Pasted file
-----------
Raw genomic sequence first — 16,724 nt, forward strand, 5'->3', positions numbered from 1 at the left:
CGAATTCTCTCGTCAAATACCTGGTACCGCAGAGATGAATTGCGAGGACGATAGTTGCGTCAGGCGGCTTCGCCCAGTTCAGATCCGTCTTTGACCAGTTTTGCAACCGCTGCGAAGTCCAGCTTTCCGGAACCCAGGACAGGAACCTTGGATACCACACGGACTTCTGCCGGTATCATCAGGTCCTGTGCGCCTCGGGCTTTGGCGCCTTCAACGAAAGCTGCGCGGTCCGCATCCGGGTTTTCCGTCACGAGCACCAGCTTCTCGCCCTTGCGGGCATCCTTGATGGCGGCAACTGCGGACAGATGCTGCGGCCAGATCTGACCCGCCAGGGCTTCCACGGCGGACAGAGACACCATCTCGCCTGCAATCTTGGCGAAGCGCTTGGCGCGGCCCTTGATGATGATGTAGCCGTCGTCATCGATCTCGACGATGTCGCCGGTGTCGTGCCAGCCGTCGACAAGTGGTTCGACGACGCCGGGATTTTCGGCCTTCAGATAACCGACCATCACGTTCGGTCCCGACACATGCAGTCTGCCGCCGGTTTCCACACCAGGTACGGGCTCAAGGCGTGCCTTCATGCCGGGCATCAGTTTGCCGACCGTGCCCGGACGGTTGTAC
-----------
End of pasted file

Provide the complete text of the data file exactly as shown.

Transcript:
Raw genomic sequence first — 16,724 nt, forward strand, 5'->3', positions numbered from 1 at the left:
CGAATTCTCTCGTCAAATACCTGGTACCGCAGAGATGAATTGCGAGGACGATAGTTGCGTCAGGCGGCTTCGCCCAGTTCAGATCCGTCTTTGACCAGTTTTGCAACCGCTGCGAAGTCCAGCTTTCCGGAACCCAGGACAGGAACCTTGGATACCACACGGACTTCTGCCGGTATCATCAGGTCCTGTGCGCCTCGGGCTTTGGCGCCTTCAACGAAAGCTGCGCGGTCCGCATCCGGGTTTTCCGTCACGAGCACCAGCTTCTCGCCCTTGCGGGCATCCTTGATGGCGGCAACTGCGGACAGATGCTGCGGCCAGATCTGACCCGCCAGGGCTTCCACGGCGGACAGAGACACCATCTCGCCTGCAATCTTGGCGAAGCGCTTGGCGCGGCCCTTGATGATGATGTAGCCGTCGTCATCGATCTCGACGATGTCGCCGGTGTCGTGCCAGCCGTCGACAAGTGGTTCGACGACGCCGGGATTTTCGGCCTTCAGATAACCGACCATCACGTTCGGTCCCGACACATGCAGTCTGCCGCCGGTTTCCACACCAGGTACGGGCTCAAGGCGTGCCTTCATGCCGGGCATCAGTTTGCCGACCGTGCCCGGACGGTTGTAC